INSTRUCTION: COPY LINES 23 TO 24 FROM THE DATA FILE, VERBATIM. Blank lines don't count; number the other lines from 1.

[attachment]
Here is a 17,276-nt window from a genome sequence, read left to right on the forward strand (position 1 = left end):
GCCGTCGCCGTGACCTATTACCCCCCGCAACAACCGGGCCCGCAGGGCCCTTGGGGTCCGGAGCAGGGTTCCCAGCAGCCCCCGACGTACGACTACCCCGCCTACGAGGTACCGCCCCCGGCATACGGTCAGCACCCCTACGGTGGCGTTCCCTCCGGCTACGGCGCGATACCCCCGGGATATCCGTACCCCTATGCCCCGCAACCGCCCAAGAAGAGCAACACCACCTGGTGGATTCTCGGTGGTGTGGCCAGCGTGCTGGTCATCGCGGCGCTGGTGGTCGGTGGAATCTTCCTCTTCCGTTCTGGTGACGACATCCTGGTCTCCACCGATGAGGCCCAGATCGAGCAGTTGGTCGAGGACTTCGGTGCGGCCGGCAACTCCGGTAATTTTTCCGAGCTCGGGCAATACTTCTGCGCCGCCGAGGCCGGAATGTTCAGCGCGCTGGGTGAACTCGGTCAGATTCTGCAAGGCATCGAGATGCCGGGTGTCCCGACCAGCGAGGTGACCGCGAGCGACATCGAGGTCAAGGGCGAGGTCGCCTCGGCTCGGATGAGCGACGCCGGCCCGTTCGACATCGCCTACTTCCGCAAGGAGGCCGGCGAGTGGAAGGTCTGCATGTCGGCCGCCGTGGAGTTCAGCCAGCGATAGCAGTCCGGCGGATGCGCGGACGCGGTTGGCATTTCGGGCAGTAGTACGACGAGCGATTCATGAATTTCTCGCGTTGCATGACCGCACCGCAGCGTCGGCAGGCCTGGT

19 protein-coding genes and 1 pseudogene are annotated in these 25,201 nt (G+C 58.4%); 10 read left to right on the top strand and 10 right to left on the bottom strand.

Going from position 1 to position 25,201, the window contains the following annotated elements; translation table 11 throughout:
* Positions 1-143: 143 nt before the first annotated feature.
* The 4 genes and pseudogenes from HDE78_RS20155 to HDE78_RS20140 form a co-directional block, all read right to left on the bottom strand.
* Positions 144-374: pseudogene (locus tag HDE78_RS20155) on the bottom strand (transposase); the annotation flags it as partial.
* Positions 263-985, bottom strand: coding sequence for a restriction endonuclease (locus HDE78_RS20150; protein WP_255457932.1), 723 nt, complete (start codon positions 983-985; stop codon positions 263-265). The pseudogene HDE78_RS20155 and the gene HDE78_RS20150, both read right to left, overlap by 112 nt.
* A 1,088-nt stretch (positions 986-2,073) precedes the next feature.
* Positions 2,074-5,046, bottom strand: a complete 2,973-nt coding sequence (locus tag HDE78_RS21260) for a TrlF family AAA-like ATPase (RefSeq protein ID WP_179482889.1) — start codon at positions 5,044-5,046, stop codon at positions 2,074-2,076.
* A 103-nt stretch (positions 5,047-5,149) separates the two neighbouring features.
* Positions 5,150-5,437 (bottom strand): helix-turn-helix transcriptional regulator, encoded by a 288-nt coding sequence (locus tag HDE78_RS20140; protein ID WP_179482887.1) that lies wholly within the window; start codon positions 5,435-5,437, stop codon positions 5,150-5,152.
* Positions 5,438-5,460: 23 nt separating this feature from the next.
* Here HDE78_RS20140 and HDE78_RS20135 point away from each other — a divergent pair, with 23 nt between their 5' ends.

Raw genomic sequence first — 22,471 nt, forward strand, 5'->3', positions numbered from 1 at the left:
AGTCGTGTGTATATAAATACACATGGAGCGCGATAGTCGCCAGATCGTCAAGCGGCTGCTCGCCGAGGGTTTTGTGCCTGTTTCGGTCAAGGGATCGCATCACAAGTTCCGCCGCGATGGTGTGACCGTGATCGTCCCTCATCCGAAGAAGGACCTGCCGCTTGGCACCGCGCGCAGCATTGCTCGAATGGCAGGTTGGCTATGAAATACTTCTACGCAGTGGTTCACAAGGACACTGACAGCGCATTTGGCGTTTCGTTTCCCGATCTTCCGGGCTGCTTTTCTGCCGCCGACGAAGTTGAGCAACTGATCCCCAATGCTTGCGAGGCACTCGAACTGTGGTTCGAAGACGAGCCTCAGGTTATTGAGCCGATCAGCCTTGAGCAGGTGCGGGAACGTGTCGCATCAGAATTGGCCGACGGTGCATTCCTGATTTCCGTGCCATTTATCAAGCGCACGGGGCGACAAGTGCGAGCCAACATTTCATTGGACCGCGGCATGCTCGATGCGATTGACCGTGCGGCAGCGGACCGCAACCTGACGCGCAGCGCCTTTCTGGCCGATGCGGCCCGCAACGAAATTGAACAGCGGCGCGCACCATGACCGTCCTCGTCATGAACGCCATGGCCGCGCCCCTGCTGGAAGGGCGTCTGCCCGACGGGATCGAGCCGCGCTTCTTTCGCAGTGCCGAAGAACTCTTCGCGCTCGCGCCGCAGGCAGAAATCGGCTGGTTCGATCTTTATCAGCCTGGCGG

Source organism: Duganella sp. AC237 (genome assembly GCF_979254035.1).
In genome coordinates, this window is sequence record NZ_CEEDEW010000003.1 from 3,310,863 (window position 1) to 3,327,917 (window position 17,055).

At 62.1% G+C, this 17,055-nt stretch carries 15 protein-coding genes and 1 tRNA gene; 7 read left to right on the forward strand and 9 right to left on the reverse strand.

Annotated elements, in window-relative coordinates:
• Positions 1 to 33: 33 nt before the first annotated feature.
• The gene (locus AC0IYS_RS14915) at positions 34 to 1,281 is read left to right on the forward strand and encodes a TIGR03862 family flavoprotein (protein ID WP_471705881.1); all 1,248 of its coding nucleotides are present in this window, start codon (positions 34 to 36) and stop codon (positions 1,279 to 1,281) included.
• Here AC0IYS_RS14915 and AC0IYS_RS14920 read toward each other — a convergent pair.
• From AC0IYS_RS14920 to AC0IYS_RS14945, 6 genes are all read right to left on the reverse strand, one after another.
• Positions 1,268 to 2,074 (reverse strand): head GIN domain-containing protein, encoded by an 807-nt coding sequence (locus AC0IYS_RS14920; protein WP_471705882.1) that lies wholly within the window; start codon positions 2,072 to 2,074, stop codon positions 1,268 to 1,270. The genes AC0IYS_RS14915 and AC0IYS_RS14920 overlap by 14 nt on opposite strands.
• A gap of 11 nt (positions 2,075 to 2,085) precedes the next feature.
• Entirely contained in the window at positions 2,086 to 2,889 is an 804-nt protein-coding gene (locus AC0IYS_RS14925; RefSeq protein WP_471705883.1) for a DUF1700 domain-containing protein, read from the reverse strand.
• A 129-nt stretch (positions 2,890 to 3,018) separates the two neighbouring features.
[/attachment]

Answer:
• Here AC0IYS_RS14915 and AC0IYS_RS14920 read toward each other — a convergent pair.
• From AC0IYS_RS14920 to AC0IYS_RS14945, 6 genes are all read right to left on the reverse strand, one after another.